Questions marks over safety of products widely used to control plants and animals considered to be pests.

An industrial accident at a chemical manufacturing plant in Seveso in northern Italy in 1976 highlighted at that time the dangers of dioxins, found in weed killers and pesticides, to human health. 

Recent studies have shown that a percentage of children of United States GIs (Ground Infantry soldiers) were born with genetic abnormalities ten years after their fathers were exposed to Agent Orange after the Vietnam War. Why then are pesticides such as SBK Brushwood Killer still available to buy in Irish hardware shops? 

Patrick Lenehan, owner of Lenehan's Hardware on Dublin’s Capel Street says that there is a limited sale of this product, as it should only be used in specific circumstances.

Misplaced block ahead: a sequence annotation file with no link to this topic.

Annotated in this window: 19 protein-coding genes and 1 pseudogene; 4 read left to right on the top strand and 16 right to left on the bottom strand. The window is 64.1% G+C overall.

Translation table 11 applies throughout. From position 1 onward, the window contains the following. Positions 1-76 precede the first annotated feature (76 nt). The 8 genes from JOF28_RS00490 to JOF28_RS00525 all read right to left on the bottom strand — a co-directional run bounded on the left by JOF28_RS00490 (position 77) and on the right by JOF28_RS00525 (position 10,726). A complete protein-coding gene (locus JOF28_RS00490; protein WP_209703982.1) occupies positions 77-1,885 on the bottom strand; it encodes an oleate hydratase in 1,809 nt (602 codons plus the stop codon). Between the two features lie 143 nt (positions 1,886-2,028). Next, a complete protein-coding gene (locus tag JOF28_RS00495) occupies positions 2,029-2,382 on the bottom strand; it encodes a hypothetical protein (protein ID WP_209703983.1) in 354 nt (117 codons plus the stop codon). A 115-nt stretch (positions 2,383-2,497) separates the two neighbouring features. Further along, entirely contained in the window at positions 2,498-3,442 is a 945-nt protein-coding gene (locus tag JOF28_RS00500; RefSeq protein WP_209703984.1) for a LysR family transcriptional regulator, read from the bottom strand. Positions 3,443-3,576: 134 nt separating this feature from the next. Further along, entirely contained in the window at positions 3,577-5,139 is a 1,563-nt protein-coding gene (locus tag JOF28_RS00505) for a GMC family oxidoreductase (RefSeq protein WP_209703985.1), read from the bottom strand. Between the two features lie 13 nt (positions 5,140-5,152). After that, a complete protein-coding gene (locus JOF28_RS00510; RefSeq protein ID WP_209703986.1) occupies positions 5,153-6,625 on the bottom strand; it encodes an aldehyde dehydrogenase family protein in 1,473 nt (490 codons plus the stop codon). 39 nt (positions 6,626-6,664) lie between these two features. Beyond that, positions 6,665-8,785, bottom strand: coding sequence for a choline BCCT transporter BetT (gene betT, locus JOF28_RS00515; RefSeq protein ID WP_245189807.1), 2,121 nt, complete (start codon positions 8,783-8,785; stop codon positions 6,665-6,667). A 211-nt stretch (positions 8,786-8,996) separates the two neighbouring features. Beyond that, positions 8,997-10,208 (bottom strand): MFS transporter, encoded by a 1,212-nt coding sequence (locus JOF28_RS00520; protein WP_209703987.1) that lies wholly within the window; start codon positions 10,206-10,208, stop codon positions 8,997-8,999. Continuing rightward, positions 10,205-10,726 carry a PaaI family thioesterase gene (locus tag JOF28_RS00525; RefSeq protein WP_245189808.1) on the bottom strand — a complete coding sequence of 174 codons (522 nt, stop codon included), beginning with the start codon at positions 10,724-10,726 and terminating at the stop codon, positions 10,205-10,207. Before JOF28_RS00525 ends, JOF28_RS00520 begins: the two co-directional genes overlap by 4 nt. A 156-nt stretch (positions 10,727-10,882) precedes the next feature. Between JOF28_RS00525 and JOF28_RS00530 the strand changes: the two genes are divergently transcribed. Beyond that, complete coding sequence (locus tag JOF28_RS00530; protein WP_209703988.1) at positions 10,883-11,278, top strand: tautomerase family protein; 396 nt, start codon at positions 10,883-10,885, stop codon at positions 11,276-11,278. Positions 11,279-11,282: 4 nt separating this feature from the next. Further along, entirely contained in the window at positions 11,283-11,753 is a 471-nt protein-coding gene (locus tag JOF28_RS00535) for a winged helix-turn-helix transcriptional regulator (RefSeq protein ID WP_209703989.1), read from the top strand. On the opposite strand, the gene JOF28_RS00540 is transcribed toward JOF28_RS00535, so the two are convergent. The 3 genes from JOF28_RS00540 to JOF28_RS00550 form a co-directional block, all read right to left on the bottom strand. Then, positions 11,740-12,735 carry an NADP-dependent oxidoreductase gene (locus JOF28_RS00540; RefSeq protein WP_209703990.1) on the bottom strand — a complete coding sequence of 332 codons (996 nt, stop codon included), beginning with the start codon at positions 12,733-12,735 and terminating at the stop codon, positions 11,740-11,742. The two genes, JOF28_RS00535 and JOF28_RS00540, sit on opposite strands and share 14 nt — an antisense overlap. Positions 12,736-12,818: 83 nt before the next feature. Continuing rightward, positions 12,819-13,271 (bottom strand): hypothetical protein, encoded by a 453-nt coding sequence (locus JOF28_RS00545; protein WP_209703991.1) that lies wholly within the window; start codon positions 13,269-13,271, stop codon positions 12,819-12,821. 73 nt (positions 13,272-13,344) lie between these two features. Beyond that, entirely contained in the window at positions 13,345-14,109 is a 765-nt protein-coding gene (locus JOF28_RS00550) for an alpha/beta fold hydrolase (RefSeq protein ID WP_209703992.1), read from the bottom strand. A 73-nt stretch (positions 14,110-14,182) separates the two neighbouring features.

He did have concerns after the Seveso disaster, and has received guidelines from SBK’s manufacturer regarding its use, but no information at all from the Department of Agriculture, 

We would certainly welcome any guidelines from the government on this particular product.

Farmers and foresters are perhaps the most likely people to purchase chemical brushwood killers. Keith Wilkinson has used a brushwood killer containing 245T around his farm over the years. 

Keith Wilkinson thought twice about using the highly effective product after he developed a rash, and stopped using it altogether following the incident in Seveso, 

They really don’t tell you it’s dangerous. They don’t publicise it.

This report for 'Week Out’ was broadcast on 14 March 1980. The reporter is Pat Kenny.